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SHRM Report: May 2009 Hiring Forecast Less Grim but April Wages Down
Report offers only published indicators tracking new-hire compensation and recruiting difficulty
Alexandria, Va. – New-hire compensation for U.S. workers able to land a job during the recession is stagnating according to the Society for Human Resource Management’s (SHRM) LINE® Employment Report.
Hard hit is the service sector, where a net total of 12.2 percent of companies cut wages and reduced benefits packages offered to new hires in April. In the manufacturing sector, a net total of 2.3 percent of companies reported the same. The numbers mark the first time in April in LINE’s four-year history that new-hire compensation growth is negative, or decreasing.
“Companies are turning to wage cuts and benefits reductions to control lingering operating costs,” said Jennifer Schramm, manager of workplace trends and forecasting. “The massive hiring freezes and layoffs seen across the country have not remedied all cost issues for companies struggling to survive the recession.”
The findings are detailed in the May 2009 LINE Employment Report (http://www.shrm.org/Research/MonthlyEmploymentIndices/Pages/default.aspx), a set of labor market indicators that forecast changes to four national employment measures: job expectations, job vacancies, new-hire compensation and recruitment difficulty.
New-hire compensation in the services sector made a complete reversal in April 2009, compared with the previous year. In April 2008, a net of 12.6 percent of companies raised compensation for new hires; in April 2009, a net of 12.2 percent reduced new-hire compensation.
In the manufacturing sector the new-hire compensation dropped from 7.8 percent in April 2008 to a negative 2.3 percent in April 2009.
A substantial decline in new-hire compensation may indicate downward pressure on overall wage growth. A decline in wages would be another hardship for workers in an economy that is not expected to improve until the fourth quarter of 2009, according to Federal Reserve estimates.
The good news – May employment expectations
May employment will mark a slight improvement with more manufacturing and service sector employers reporting plans to hire than in previous months, according to SHRM LINE.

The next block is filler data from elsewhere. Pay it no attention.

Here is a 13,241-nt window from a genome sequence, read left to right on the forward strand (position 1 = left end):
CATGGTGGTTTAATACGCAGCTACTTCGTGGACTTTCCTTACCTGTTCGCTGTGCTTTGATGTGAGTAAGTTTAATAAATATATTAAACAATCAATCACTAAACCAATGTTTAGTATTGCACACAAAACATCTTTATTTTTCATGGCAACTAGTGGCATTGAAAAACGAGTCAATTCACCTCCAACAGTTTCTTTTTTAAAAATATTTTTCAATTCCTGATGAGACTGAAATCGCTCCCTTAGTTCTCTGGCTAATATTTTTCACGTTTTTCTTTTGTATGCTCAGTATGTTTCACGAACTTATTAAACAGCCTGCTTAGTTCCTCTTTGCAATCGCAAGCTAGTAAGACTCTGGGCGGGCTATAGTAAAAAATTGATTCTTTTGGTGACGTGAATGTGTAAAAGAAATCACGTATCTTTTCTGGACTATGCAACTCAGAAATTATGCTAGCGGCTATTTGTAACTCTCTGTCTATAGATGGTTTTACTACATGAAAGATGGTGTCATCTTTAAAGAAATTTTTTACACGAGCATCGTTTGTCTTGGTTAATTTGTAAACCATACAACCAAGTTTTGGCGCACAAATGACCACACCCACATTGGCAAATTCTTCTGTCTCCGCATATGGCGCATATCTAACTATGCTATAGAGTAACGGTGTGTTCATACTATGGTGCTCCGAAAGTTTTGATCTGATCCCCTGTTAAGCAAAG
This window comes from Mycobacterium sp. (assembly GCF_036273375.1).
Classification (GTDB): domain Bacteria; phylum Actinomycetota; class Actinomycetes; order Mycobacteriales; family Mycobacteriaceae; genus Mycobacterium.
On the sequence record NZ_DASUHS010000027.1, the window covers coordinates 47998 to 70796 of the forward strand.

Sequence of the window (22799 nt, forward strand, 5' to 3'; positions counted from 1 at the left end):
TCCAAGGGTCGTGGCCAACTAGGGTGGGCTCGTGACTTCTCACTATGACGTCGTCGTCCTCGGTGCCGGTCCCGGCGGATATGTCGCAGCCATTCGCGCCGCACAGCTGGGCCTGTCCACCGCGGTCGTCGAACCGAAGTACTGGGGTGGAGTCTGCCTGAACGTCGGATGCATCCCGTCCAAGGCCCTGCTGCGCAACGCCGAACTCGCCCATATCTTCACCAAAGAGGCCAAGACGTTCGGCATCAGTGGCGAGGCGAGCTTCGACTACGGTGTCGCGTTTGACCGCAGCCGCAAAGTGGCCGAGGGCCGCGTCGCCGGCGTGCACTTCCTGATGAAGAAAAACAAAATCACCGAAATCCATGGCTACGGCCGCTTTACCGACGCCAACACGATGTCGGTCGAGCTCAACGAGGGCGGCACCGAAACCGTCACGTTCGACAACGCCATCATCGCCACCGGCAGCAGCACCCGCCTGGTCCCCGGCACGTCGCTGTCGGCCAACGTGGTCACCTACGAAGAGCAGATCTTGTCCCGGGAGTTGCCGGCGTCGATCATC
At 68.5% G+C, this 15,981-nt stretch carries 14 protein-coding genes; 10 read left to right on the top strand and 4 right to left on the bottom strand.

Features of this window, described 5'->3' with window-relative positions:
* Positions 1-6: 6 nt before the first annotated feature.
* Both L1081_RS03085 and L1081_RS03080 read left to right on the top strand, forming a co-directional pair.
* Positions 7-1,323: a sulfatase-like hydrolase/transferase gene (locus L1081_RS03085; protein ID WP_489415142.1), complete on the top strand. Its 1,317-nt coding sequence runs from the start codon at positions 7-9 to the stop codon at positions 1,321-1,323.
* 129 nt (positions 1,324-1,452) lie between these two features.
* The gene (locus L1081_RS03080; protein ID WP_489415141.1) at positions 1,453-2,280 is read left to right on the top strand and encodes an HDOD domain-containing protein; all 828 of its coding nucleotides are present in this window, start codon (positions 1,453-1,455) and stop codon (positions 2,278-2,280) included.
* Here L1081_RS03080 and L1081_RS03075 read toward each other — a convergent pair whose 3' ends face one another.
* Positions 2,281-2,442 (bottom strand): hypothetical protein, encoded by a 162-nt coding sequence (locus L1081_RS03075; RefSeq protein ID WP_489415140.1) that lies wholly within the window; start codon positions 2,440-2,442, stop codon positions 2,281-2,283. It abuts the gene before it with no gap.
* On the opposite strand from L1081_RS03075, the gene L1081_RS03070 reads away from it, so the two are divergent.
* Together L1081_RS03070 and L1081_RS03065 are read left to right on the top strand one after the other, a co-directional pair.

However, the report forecasts a 34.8 point drop in manufacturing sector hiring and an 18.1 point decline in service sector hiring compared with May 2008.
In the manufacturing sector, 21.6 percent of HR respondents will hire workers while 26.4 percent will conduct layoffs, for a net total of 4.8 percent in job cuts. The percentage planning to hire is the highest seen in manufacturing companies since October 2008.
Service sector hiring is also up with 32.9 percent of HR professional reporting plans to hire — the highest seen since November 2008 — while 15.5 percent will eliminate jobs for a net total of 17.4 percent that will add jobs.
“With historic numbers of people out of work, HR professionals in both sectors report little difficulty in recruiting top talent,” said Schramm.
LINE is based on a monthly survey of human resource professionals at more than 500 manufacturing and 500 private service-sector companies. Together, these two sectors comprise more than 90 percent of America’s private sector employment.
Reporters note: The SHRM LINE Report is released at 9 a.m. Eastern time on the third Friday following the conclusion of the week containing the 12th of the month. The SHRM employment expectations index describes the same time period referenced approximately one month later in the Employment Situation Report issued by the Bureau of Labor Statistics.
About the Society for Human Resource Management
The Society for Human Resource Management (SHRM) is the world’s largest association devoted to human resource management. Representing more than 250,000 members in over 140 countries, the Society serves the needs of HR professionals and advances the interests of the HR profession. Founded in 1948, SHRM has more than 575 affiliated chapters within the United States and subsidiary offices in China and India. Visit SHRM Online at www.shrm.org.
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